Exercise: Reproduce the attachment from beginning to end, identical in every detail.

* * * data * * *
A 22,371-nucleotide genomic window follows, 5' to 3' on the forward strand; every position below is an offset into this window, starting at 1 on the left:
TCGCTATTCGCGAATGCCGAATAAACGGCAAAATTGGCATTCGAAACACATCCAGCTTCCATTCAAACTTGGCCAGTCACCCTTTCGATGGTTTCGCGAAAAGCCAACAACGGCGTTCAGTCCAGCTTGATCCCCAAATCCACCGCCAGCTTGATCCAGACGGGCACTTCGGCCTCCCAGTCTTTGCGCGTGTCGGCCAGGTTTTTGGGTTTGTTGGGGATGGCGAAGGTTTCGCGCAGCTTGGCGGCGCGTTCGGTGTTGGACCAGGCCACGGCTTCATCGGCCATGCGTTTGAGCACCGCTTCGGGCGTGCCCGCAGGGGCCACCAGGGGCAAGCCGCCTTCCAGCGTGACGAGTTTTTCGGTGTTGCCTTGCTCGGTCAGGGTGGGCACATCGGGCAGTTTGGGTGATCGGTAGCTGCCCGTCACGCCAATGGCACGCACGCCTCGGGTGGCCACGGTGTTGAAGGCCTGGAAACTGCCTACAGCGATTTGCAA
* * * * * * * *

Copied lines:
A 22,371-nucleotide genomic window follows, 5' to 3' on the forward strand; every position below is an offset into this window, starting at 1 on the left:
TCGCTATTCGCGAATGCCGAATAAACGGCAAAATTGGCATTCGAAACACATCCAGCTTCCATTCAAACTTGGCCAGTCACCCTTTCGATGGTTTCGCGAAAAGCCAACAACGGCGTTCAGTCCAGCTTGATCCCCAAATCCACCGCCAGCTTGATCCAGACGGGCACTTCGGCCTCCCAGTCTTTGCGCGTGTCGGCCAGGTTTTTGGGTTTGTTGGGGATGGCGAAGGTTTCGCGCAGCTTGGCGGCGCGTTCGGTGTTGGACCAGGCCACGGCTTCATCGGCCATGCGTTTGAGCACCGCTTCGGGCGTGCCCGCAGGGGCCACCAGGGGCAAGCCGCCTTCCAGCGTGACGAGTTTTTCGGTGTTGCCTTGCTCGGTCAGGGTGGGCACATCGGGCAGTTTGGGTGATCGGTAGCTGCCCGTCACGCCAATGGCACGCACGCCTCGGGTGGCCACGGTGTTGAAGGCCTGGAAACTGCCTACAGCGATTTGCAA